Amazon.co.jp is listing Nintedo’s classic Super Famicom (SNES), now nearly 20 years old, for the extravagant price of ¥500,000. The item in question is described as “new”…
You can look at (or even buy) the console here.
Just below the new item we see normal second hand Super Famicom in “passable” condition selling for ¥3,000, and there are reports on 2ch of prices as low as ¥500 in physical shops.
The price of games and similar, particularly unopened new ones, has also been increasing dramatically in recent years. The ¥400,000 explosive materials handling training tool for the Famicom is a good example of such.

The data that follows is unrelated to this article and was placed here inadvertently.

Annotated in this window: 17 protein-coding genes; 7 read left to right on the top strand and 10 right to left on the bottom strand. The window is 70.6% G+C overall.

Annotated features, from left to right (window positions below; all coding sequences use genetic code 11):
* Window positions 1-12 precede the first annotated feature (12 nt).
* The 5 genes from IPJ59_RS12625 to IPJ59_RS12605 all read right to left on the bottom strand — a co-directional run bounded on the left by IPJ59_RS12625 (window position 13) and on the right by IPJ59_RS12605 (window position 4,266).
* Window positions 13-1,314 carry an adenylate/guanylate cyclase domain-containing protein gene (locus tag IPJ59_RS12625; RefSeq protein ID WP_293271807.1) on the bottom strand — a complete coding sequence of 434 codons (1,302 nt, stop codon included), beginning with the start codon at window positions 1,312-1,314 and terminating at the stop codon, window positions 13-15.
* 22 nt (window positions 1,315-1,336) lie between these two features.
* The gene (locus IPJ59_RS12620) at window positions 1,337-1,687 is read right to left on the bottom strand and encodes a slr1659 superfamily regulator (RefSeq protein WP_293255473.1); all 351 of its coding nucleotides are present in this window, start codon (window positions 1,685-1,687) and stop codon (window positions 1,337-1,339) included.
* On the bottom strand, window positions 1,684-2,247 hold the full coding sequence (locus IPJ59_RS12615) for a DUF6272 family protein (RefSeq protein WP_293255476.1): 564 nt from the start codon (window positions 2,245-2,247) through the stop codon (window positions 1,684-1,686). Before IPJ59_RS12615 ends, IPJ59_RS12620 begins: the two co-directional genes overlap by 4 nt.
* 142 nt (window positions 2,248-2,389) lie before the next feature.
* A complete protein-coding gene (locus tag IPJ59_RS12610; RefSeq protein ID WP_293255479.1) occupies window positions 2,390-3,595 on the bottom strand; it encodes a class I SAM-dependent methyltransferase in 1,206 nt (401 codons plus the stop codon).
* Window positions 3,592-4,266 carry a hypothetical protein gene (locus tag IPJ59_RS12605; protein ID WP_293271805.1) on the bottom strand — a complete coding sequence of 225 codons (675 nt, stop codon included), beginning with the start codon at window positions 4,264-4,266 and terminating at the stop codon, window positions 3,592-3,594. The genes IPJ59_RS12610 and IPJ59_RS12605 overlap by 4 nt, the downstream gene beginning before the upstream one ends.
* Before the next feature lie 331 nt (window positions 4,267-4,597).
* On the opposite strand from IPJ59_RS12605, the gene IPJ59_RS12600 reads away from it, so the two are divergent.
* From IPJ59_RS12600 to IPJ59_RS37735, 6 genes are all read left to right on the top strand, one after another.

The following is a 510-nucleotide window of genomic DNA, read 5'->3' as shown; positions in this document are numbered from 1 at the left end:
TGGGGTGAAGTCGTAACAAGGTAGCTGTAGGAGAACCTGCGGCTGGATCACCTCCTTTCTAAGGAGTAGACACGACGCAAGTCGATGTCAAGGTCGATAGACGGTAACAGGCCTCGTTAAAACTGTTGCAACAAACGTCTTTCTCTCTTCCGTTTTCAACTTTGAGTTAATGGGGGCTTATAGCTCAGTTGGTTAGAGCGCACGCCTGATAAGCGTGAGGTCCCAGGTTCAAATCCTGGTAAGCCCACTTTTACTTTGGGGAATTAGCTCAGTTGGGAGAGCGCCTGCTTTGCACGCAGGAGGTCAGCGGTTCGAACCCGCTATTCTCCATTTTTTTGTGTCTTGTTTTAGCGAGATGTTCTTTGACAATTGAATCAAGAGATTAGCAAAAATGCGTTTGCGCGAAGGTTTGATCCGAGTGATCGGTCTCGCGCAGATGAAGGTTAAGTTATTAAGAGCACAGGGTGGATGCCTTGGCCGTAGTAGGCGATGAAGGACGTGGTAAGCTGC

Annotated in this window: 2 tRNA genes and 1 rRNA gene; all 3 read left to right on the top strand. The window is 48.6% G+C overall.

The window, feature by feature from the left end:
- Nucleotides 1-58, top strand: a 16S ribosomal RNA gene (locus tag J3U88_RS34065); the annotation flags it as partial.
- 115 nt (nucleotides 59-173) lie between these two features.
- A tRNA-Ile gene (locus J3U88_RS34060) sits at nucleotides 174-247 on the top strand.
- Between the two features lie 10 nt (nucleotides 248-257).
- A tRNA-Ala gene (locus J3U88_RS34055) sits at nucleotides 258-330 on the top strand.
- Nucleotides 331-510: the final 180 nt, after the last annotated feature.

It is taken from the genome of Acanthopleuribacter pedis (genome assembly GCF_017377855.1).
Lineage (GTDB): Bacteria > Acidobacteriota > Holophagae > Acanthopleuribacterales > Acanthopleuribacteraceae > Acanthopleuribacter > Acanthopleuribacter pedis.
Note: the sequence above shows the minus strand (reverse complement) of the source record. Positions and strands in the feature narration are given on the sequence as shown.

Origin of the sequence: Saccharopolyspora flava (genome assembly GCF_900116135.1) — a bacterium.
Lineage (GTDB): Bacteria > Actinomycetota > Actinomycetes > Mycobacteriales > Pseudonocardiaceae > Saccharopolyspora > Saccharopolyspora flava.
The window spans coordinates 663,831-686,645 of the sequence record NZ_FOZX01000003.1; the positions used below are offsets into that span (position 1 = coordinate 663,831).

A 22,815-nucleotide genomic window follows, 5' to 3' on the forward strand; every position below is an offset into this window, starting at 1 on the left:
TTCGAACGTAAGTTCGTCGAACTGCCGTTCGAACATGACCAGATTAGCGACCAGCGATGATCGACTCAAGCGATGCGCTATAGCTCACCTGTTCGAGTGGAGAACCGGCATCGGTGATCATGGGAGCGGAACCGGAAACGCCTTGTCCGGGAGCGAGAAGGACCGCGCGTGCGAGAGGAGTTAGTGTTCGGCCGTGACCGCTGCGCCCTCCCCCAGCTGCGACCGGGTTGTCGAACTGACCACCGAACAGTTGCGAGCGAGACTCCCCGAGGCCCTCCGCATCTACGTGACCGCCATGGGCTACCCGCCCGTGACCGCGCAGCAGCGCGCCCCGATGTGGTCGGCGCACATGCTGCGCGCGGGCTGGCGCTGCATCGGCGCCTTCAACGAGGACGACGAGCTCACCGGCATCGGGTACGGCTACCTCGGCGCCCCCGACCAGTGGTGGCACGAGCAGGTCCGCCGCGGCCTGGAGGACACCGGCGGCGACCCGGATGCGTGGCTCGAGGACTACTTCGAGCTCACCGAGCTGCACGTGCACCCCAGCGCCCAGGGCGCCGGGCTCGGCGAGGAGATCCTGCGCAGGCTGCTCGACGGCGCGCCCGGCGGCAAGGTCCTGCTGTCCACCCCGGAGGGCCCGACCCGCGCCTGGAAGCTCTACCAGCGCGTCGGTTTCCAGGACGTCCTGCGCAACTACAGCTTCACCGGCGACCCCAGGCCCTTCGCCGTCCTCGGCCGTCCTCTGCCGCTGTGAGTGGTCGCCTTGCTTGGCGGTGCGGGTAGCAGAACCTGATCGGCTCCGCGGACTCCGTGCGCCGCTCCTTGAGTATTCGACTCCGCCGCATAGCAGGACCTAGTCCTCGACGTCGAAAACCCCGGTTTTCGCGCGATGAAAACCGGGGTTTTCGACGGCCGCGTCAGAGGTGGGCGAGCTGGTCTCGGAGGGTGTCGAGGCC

Given the availability of all manner of emulators and virtual systems, to say nothing of actual sequels and remakes, surely this can only point to retro nostalgia and collectors combined with ever decreasing supply as the main cause of the increasing prices for the elusive new systems still remaining?
Whilst the wisdom of buying flaky old paintings in anticipation of their value increasing is not generally questioned, buying consoles and games, which can typically fail easily from sheer age, does not seem a trade with quite the same level of security about it?